Nf5 and Nd5 - The Tateshinkai Attack

 

Later that day, Emory and Yudasin sat down in the lobby of the hotel, with a painting of a cornfield leading up to Chicago – the city of his birth- with a cylinder shaped ceiling that led all the way from the bottom floor to the top floors of the hotel. So many people gathered around to see the analysis session that chess fans were running up to the second floor of the hotel so that they could try to glance down onto the large group below and see the star in the middle. He was a show man when it came to displaying his games, but there was something also very special about Emory.

Emory analyses

While many of the world’s top chess players are social introverts and simply lack any sort of empathy for chess fans, Emory loved and shared his chess experience with all those who showed interest. He would never snub his chin at the weakest of beginners, but rather would sit down with them and happily show one of his latest tactical achievements. But if one of those beginners got frisky and challenged Emory’s expertise, he would quickly shut them down with comments such as “I am the greatest tactician of all time. Let it be known.”

Emory Tate (right) followed by media and public.

It comes as no surprise to your author that it was in that event in that suburb of Chicago that I earned my master title as I traveled in the observant shadows of my friend.

Emory was very fond of the Nf5 and Nd5 theme.

 

 

Oh, the hours I’ve spent inside the Coliseum
Dodging lions and wastin’ time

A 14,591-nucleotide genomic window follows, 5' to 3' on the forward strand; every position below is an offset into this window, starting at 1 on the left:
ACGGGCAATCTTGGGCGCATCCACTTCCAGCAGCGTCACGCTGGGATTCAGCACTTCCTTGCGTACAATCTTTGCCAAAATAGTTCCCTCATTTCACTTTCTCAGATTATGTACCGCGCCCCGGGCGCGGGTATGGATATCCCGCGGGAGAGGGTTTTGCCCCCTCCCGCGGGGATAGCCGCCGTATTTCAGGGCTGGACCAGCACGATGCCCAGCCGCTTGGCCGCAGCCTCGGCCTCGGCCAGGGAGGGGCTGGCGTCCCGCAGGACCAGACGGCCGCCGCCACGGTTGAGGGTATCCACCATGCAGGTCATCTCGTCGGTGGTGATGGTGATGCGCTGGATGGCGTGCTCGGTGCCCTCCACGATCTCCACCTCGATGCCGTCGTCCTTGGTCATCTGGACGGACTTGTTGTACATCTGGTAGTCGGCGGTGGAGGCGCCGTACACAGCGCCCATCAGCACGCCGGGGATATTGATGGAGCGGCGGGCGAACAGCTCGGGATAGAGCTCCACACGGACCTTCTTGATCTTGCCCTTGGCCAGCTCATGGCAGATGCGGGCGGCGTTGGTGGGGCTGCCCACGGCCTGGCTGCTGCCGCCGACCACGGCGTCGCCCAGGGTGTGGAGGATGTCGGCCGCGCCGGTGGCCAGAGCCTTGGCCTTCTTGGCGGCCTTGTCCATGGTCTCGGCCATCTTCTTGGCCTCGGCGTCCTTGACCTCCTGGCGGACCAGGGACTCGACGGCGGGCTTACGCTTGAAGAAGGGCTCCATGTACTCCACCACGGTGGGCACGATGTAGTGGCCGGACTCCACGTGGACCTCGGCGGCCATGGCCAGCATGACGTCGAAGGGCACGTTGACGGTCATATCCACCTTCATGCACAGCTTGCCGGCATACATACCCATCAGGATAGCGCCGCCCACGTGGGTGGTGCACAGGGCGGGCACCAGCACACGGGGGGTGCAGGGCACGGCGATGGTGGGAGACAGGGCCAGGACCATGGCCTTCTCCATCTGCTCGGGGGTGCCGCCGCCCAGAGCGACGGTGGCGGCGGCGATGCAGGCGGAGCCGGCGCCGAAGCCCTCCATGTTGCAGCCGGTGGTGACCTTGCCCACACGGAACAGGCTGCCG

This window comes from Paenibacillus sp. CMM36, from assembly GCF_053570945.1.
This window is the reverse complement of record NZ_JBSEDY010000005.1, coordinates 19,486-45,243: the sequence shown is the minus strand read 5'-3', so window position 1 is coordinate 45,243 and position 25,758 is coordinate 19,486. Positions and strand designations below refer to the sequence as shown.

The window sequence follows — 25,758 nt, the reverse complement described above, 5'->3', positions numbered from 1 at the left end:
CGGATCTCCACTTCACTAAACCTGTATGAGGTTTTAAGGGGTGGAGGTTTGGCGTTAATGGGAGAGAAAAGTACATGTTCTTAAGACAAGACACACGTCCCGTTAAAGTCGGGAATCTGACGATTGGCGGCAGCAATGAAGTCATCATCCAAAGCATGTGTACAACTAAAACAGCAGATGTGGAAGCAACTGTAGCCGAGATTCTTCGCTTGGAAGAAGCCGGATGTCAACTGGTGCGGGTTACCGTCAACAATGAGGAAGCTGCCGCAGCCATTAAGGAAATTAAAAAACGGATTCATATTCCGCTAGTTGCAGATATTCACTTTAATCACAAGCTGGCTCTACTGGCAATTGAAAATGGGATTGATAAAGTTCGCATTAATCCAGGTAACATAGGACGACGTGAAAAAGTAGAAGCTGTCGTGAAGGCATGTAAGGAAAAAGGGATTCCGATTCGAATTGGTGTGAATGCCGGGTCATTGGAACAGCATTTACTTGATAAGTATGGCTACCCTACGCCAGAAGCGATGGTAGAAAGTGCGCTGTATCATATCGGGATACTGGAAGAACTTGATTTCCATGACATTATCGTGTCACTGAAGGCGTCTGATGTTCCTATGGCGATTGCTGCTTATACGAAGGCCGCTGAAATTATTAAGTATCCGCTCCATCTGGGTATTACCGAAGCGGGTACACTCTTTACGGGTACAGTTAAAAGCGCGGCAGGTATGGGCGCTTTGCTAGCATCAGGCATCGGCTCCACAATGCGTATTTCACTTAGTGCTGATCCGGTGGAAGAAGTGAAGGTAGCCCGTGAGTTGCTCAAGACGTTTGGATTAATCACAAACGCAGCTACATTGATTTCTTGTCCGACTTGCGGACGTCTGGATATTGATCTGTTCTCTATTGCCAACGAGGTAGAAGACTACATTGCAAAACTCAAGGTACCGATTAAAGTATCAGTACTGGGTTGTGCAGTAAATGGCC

Oh, those mighty kings of the jungle, I could hardly stand to see ’em
Yes, it sure has been a long, hard climb
Train wheels runnin’ through the back of my memory
When I ran on the hilltop following a pack of wild geese
Someday, everything is gonna be smooth like a rhapsody
When I paint my masterpiece

Bob Dylan

While I personally enjoy the tactics of Emory’s magnum opus against Yudasin, Emory would never call any single game his best. He did not believe in the word “best.” Everything he did was the best. Here are a few encounters, some unpublished, from our travels together. I reluctantly show my only victory against my mentor – not to pat myself on the back, but to pay homage to his teachings and show my appreciation. Without the years of observing Emory, I would never have stood a chance against him over-the-board.

Student and teacher: Todd Andrews and Emory Tate

 
 
 

The last game we played against each other was won by Emory. He surprised me with a tactical shot.

 

You were likely to know Emory no matter where you lived in the world. Emory did not seem to have nor even need a head quarters or as some more commonly refer to it, a home. He was happy wherever he went and he always found a way to get to the next event no matter what his circumstances were at the time. He had friends in every town he visited. He played over 600 tournaments in the US alone between 1991 and 2015. He played many years before the pre-internet tracking of our results as well. Emory had played events all over Europe and the American Continents as well and he seemed to reach one of his peak strengths in 2006 when he achieved the title of International Master officially.